THE HEAVILIN HERALD
This has been a month of enjoying God’s delight in a variety of country. Last month we enjoyed His creation of snow capped mountains, beautiful waterfalls and hundreds and hundreds of antelope grazing in fields of green. In June we have traveled from the water wonderlands of Michigan, through Indiana, into the beautiful rolling hills in the Amish country of Ohio.
The scenes have moved from Amish horse and buggies complete with families coming home from a Sunday meeting to busy freeways of modern day cars and other fast moving vehicles.
We have wandered through the various shops displaying handmade quilts and furniture to hand woven baskets and other beautifully finished crafts. I have also watched caravans of completely modern “houses on wheels” parade by our RV windows as I sat using my computer and checking my e-mail.
We drove by an exotic animal farm in Berlin, Ohio. We visited Walnut Creek Mennonite Church in Walnut Creek, Ohio on Sunday morning. We were guests of friends we had met when we visited the area last fall.
We traveled The National Road authorized in the Jefferson administration of 1806. The road took us through towns with houses built right up against the road. Obviously these buildings were not built with room for a state highway in mind. Nor was the road built with 39' RV’s in mind.
We parked at Granite Hill RV Park near Gettysburg, PA. We have visited there many times before but there always seems to be more to explore in that history-filled area. We took the tour to the Eisenhower Farm. We had visited there before, but that time it was raining, so we spent very little time outside. This time we walked the path from Farm #1 to Farm #2 and discovered that Ike was very interested in raising cattle to show in competitions. There were many blue ribbons displayed that confirmed his success, and also a nice display of farm machinery from the 1950's and 60's.
We took a walking tour of Civil War churches. This is a fairly new tour, but extremely successful. We highly recommend this tour. Nearly all of the churches and public buildings in Gettysburg were turned into hospitals during the battle in July. Can you imagine a town of 2400 in 1863 being left with more than 22,000 wounded soldiers to care for even after the battle moved to another area? Many of the churches we visited presented stories of people’s recollections of that time. We visited an Episcopal church, a Catholic church, a Lutheran Church, and an AME Zion church. We learned that the African Methodist Episcopal Zion denomination was established when blacks were not allowed to pray at the altar and were required to sit or stand in the balconies of many established churches. As I listened to the very moving reports basically “In their own words,” I couldn’t help but be amazed about how differently this country approached war a hundred and forty years ago. And it was a war on our own soil. Glen and I have visited this area four or five times now, but I still have the feeling I am walking on hallowed ground.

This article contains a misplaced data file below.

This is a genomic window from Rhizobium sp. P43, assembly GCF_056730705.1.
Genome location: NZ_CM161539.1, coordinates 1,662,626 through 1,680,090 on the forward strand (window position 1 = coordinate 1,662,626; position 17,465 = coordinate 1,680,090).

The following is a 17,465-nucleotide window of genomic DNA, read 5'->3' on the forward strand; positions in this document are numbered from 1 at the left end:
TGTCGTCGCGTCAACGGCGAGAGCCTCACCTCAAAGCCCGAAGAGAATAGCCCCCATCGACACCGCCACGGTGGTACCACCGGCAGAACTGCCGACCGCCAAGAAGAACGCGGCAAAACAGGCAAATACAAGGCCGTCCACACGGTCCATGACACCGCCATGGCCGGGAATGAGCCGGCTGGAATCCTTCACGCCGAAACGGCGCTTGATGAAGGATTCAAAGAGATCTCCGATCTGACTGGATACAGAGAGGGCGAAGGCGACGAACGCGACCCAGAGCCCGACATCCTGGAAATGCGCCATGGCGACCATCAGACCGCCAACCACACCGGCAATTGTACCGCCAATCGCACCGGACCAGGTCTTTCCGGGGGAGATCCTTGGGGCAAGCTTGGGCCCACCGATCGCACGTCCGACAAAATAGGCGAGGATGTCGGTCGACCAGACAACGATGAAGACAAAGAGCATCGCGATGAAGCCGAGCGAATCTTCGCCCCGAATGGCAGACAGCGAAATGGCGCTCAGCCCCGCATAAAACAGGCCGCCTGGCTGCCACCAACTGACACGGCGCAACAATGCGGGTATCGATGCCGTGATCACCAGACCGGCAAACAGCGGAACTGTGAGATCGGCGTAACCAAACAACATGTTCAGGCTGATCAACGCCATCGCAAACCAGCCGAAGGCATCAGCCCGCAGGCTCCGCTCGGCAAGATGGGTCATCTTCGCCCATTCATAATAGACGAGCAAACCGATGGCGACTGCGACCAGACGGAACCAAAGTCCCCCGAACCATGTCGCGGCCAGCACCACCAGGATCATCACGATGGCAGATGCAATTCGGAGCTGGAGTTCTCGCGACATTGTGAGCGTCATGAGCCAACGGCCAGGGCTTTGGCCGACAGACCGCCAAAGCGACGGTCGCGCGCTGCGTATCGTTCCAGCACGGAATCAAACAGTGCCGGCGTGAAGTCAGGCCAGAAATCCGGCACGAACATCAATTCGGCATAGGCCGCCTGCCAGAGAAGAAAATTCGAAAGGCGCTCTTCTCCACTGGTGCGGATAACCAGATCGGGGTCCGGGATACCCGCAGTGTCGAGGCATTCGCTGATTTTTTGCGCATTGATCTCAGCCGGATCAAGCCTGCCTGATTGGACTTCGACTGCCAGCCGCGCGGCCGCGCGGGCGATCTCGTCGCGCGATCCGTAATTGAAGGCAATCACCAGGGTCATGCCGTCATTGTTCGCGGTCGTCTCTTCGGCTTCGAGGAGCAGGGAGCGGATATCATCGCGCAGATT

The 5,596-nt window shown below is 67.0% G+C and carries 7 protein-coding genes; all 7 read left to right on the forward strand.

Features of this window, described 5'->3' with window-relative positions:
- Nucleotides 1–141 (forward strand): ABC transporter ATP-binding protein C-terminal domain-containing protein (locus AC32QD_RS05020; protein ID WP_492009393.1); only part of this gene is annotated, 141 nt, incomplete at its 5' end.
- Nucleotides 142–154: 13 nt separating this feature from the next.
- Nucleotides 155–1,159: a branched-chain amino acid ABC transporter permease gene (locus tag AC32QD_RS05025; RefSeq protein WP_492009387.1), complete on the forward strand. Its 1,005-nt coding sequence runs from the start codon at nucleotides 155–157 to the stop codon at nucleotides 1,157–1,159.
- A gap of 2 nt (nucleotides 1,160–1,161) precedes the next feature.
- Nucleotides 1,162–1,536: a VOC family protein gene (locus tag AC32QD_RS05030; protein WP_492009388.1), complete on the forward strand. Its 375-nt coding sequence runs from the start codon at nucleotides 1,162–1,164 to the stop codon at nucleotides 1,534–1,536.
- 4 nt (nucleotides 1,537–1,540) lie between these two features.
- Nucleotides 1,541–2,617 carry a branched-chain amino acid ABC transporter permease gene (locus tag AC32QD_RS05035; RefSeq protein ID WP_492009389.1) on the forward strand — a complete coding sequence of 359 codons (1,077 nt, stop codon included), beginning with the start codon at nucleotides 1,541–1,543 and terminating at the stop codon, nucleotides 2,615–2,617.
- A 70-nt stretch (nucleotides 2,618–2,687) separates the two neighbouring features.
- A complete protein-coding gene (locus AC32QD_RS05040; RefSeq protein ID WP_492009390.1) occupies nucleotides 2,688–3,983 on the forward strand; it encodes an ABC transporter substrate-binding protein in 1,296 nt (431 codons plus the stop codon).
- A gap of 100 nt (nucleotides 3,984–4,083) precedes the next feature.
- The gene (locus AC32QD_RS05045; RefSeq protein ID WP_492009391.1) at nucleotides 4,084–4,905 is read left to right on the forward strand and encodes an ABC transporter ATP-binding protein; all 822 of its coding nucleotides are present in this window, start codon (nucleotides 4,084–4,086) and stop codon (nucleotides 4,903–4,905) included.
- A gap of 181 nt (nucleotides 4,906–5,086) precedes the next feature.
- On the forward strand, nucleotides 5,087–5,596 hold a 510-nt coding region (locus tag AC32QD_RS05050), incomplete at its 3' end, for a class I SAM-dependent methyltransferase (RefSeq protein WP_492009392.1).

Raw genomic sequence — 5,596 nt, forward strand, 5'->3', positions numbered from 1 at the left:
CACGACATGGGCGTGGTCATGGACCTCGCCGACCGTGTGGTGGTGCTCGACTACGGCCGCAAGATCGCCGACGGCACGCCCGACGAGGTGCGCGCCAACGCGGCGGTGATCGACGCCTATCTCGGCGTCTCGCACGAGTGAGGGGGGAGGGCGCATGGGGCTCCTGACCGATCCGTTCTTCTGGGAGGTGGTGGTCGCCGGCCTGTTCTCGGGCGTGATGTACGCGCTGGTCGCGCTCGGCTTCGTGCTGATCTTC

We had the privilege of attending a Living History presentation at the National Cemetery. The young guide quite easily convinced us to walk through a time warp with him as he took on the persona of a Sargent who fought in the Civil War. He led us through the cemetery, marker to marker, as he reminisced of his friends who had died in the war. In the off season this young man is a junior high social studies teacher. If his teaching is even half as good as his acting, his students are very fortunate to have him teach their classes.
We found out recently that our son-in-law was appointed as a superior court judge of California. We will have the privilege of attending his swearing in ceremony in Sacramento on July 5. Mike is a young man who loves the Lord, and we are holding him and his family up in prayer. Mike also recently completed a 100 mile endurance race in 25 hours and 44 minutes. I thought I was doing well to walk a mile in twenty minutes!
We just got an e-mail from Matt and his family from Alaska. They actually drove to the Arctic Ocean, 400 miles on dirt roads! It appears we have a very adventurous family. I am proud of all of their accomplishments, but these days the height of my adventures is driving in New Jersey! That’s adventure enough for me.
When I visited Harvest House Publishers in April, they told me they have decided to reintroduce Roses In December in the Spring. They have asked me to write two new chapters on the death of a loved one to AIDS and to suicide. As you can see, my summer’s work is well planned.
We arrived at Keswick on June 20. We feel we have come home. Our former parking spot was all ready for us and we have settled in for the summer. We have been here a week and have enjoyed watching two of the men at Keswick, Bill Welte, the Executive Director, and Robert Hayes, the music director, participate in a fund raising effort of playing piano for six hours, non-stop, with no music. Nearly $16,000 was raised. We attended a couples’ conference, attended a dinner concert with Stewart Neil, an outstanding operatic tenor, and did a week’s worth of radio interviews. All in the first week! I hope you will take time to check out the Keswick website. www.americaskeswick.org. It is our prayer that some of you will come to Keswick this summer to enjoy the conference programs. If you visit, I know you will begin to understand what draws us back here every summer.
I am also working on another dollhouse. Progress has been hindered somewhat because of the rain and subsequent humidity. The glue doesn’t want to set when the weather is so warm. Thank goodness we have air-conditioning in the RV.
Please pray with us that our trip to Sacramento, July 4-6, will be safe and uneventful.
In His love,
This page was last updated 3/17/05 ©Copyright 2002-2005 Marilyn Willett Heavilin